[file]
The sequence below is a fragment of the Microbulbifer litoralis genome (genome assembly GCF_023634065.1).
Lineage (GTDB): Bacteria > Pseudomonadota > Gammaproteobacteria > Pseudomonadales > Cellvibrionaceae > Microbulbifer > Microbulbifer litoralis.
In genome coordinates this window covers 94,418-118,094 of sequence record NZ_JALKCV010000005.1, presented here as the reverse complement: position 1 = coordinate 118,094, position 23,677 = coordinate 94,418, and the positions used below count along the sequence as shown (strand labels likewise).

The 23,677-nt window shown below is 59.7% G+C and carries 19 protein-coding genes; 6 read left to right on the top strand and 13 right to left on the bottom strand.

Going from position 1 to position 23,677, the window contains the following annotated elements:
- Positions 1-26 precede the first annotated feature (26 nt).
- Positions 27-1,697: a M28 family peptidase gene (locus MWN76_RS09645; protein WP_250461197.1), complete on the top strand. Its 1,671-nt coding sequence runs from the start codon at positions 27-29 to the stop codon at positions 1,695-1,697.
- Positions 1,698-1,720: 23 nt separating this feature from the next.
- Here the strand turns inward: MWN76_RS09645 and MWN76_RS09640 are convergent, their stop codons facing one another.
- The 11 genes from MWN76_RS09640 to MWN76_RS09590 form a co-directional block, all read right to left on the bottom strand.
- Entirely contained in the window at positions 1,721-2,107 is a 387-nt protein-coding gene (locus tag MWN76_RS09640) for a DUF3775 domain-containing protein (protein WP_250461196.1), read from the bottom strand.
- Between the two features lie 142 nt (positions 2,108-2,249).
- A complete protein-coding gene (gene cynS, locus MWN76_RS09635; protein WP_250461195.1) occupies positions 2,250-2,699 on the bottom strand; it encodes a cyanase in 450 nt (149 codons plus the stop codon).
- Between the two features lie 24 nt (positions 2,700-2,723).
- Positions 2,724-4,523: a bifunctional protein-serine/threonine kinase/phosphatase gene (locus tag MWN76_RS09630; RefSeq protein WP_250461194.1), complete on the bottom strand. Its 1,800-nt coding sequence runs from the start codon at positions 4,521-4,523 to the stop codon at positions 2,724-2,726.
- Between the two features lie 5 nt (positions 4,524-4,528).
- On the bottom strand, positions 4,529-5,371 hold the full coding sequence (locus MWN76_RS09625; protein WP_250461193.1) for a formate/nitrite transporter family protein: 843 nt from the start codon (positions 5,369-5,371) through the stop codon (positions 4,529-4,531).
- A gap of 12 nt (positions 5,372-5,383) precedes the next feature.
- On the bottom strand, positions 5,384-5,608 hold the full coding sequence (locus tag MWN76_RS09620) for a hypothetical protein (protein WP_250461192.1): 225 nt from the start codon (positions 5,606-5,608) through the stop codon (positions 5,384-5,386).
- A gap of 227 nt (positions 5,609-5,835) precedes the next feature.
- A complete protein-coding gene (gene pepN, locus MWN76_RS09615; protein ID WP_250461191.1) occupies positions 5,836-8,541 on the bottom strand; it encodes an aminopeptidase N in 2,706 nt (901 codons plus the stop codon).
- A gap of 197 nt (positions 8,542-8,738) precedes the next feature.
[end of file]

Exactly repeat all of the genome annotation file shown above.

The sequence below is a fragment of the Microbulbifer litoralis genome (genome assembly GCF_023634065.1).
Lineage (GTDB): Bacteria > Pseudomonadota > Gammaproteobacteria > Pseudomonadales > Cellvibrionaceae > Microbulbifer > Microbulbifer litoralis.
In genome coordinates this window covers 94,418-118,094 of sequence record NZ_JALKCV010000005.1, presented here as the reverse complement: position 1 = coordinate 118,094, position 23,677 = coordinate 94,418, and the positions used below count along the sequence as shown (strand labels likewise).

The 23,677-nt window shown below is 59.7% G+C and carries 19 protein-coding genes; 6 read left to right on the top strand and 13 right to left on the bottom strand.

Going from position 1 to position 23,677, the window contains the following annotated elements:
- Positions 1-26 precede the first annotated feature (26 nt).
- Positions 27-1,697: a M28 family peptidase gene (locus MWN76_RS09645; protein WP_250461197.1), complete on the top strand. Its 1,671-nt coding sequence runs from the start codon at positions 27-29 to the stop codon at positions 1,695-1,697.
- Positions 1,698-1,720: 23 nt separating this feature from the next.
- Here the strand turns inward: MWN76_RS09645 and MWN76_RS09640 are convergent, their stop codons facing one another.
- The 11 genes from MWN76_RS09640 to MWN76_RS09590 form a co-directional block, all read right to left on the bottom strand.
- Entirely contained in the window at positions 1,721-2,107 is a 387-nt protein-coding gene (locus tag MWN76_RS09640) for a DUF3775 domain-containing protein (protein WP_250461196.1), read from the bottom strand.
- Between the two features lie 142 nt (positions 2,108-2,249).
- A complete protein-coding gene (gene cynS, locus MWN76_RS09635; protein WP_250461195.1) occupies positions 2,250-2,699 on the bottom strand; it encodes a cyanase in 450 nt (149 codons plus the stop codon).
- Between the two features lie 24 nt (positions 2,700-2,723).
- Positions 2,724-4,523: a bifunctional protein-serine/threonine kinase/phosphatase gene (locus tag MWN76_RS09630; RefSeq protein WP_250461194.1), complete on the bottom strand. Its 1,800-nt coding sequence runs from the start codon at positions 4,521-4,523 to the stop codon at positions 2,724-2,726.
- Between the two features lie 5 nt (positions 4,524-4,528).
- On the bottom strand, positions 4,529-5,371 hold the full coding sequence (locus MWN76_RS09625; protein WP_250461193.1) for a formate/nitrite transporter family protein: 843 nt from the start codon (positions 5,369-5,371) through the stop codon (positions 4,529-4,531).
- A gap of 12 nt (positions 5,372-5,383) precedes the next feature.
- On the bottom strand, positions 5,384-5,608 hold the full coding sequence (locus tag MWN76_RS09620) for a hypothetical protein (protein WP_250461192.1): 225 nt from the start codon (positions 5,606-5,608) through the stop codon (positions 5,384-5,386).
- A gap of 227 nt (positions 5,609-5,835) precedes the next feature.
- A complete protein-coding gene (gene pepN, locus MWN76_RS09615; protein ID WP_250461191.1) occupies positions 5,836-8,541 on the bottom strand; it encodes an aminopeptidase N in 2,706 nt (901 codons plus the stop codon).
- A gap of 197 nt (positions 8,542-8,738) precedes the next feature.